Smith and Mapplethorpe lived together in a room at the Chelsey Hotel in New York for a couple of years. At the Chelsey they met such people as Janis Joplin and Jimi Hendrix and saw Salvadore Dali stroll through the lobby. Many opportunities came to them through their association with the Chelsey.

Just Kids is not a "how I became a rock star" pot boiler. Smith's attention is very much on Mapplethorpe and the intense, if odd, relationship she had with him. Her premise is that the growth of his art, and hers, came directly out of this relationship. I get the impression that she feels it was worth the price of admission.

Sunday, January 8, 2012

The Leftovers

Tom Perotta

My cousin, DeAne, who teaches at St Olaf and writes interesting things here, suggested that I read The Leftovers. I guess I should assure you right away that this is not a book about the contents of someone's refrigerator on the day after Thanksgiving. You must be thinking of a John McPhee book.

Something has gone wrong with the Rapture. One day, shortly before the story begins, people all over the world, some small but significant part of the population, simply disappeared. The problem is that it appears that this was a random sampling of humanity. Christians, Jews, Muslims, Hindus, Atheists, posibly even a few Unitarians, all were among those that departed. They were not all pillars of the community, some were philandering husbands, others were small children. Nothing makes sense.

One character in the novel, a former minister, who believe he should have been first in line for the Rapture, publishes a scurrilous newsletter, exposing the sins and the foibles of those who went. He is trying to prove that the departure was not, in fact, the Rapture.

Several cults have arisen, members of one, The Watchers, follow people around, wearing all white, not speaking, and try to remind their victims, as if they could forget, that they have been left behind. Another paint bulls-eyes on their foreheads and party like there is no tomorrow.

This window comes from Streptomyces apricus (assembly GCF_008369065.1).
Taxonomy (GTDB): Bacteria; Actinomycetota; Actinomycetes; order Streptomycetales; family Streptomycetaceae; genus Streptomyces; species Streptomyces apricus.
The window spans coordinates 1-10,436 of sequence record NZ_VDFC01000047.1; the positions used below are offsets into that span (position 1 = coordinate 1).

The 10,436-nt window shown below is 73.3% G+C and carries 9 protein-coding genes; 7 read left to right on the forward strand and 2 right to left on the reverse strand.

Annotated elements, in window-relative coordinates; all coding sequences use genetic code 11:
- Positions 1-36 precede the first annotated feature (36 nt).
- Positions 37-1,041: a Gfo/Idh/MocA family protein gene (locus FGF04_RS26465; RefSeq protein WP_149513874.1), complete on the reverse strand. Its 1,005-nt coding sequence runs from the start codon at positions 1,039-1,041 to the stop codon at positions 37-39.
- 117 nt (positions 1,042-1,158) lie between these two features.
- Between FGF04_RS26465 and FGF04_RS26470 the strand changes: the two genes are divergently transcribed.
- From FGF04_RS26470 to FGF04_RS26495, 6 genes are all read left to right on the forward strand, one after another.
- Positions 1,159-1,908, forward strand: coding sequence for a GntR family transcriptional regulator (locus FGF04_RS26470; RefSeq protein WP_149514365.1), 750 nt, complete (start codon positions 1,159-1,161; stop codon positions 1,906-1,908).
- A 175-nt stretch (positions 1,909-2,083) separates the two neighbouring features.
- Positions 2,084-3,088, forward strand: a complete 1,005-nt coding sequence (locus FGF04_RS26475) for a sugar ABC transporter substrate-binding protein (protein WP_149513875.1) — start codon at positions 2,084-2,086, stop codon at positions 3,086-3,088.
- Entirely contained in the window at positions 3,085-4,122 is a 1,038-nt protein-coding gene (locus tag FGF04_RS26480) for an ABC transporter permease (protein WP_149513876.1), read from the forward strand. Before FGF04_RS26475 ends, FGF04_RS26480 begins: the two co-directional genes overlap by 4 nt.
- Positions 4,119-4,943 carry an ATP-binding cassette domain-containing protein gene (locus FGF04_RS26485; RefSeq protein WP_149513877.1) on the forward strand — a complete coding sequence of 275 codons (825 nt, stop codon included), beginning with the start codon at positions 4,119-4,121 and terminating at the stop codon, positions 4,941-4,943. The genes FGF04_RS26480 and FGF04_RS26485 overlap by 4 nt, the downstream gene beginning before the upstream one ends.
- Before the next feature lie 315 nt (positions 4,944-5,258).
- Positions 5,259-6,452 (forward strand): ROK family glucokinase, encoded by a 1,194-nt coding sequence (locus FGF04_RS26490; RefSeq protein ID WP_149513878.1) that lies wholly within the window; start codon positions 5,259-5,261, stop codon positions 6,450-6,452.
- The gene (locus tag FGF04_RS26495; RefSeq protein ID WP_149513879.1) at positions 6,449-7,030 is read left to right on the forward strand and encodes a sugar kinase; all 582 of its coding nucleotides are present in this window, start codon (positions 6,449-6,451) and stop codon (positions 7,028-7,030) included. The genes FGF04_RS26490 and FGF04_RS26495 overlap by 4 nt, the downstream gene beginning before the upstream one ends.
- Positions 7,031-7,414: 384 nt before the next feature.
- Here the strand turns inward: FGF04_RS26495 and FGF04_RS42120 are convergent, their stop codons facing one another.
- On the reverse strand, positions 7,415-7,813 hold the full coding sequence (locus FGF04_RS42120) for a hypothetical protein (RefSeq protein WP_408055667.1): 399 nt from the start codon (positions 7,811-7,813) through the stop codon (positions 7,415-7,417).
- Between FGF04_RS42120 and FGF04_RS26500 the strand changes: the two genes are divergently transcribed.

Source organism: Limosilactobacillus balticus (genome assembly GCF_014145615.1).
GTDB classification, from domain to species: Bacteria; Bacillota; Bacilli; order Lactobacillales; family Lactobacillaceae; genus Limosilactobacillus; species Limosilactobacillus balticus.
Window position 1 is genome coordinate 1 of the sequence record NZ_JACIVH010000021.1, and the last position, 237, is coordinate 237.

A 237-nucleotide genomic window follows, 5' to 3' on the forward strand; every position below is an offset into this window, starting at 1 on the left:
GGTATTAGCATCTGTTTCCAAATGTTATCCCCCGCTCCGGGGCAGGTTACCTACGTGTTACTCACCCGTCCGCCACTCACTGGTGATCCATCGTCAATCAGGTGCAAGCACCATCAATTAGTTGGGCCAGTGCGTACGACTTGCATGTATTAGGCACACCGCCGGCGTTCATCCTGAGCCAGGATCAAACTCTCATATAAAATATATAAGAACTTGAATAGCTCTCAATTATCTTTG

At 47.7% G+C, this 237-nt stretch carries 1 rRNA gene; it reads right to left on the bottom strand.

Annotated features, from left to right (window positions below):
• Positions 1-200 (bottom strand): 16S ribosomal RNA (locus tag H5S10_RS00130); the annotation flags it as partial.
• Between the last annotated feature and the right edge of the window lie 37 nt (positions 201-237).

I am not surprised by Perrotta's inexplicable rapture event. I was taught that we mortals should not expect to understand God's plan. If there were to be a Rapture I would expect it to be inexplicable. This, to me, is just another way to say it would indeed be random. One can not explain the reason for a random event.

The people in The Leftovers are like the survivors of a disaster. Everyone has lost friends and family members in a single world wide event. One one level is a very naturalistic book about the way we deal with grief. Most of the characters in the book are residents of the fictional town of Mapleton and they carry on with their daily lives despite the unexplained disappearance of many of their fellow townspeople.

The rise of these various cults is a second theme in the book, again, excluding the root cause of their rise, it is a realistic seeming look at how cults arise. "Holy Wayne" is a man who tries to help people by offering to take their pain, by giving them hugs. He gives only momentary relief to any individual, yet a cult of personality forms around him until, like Bhagwan Shree Rajneesh. He finds himself living in a compound in Idaho with armed security patrolling the property and a harem of underage "spiritual wives."Incidentally, I'm sure that Tom Perrotta didn't realize that he gave "Holy Wayne" the same name as the former Congressman from the first district of Maryland, the honorable Wayne Gilchrest.

I won' give away the ending - it is either a surprise which brings all of the themes together in a sudden and satisfying way (my view) or a cute but cynical cop out. See for yourself. Just don't read the last page first.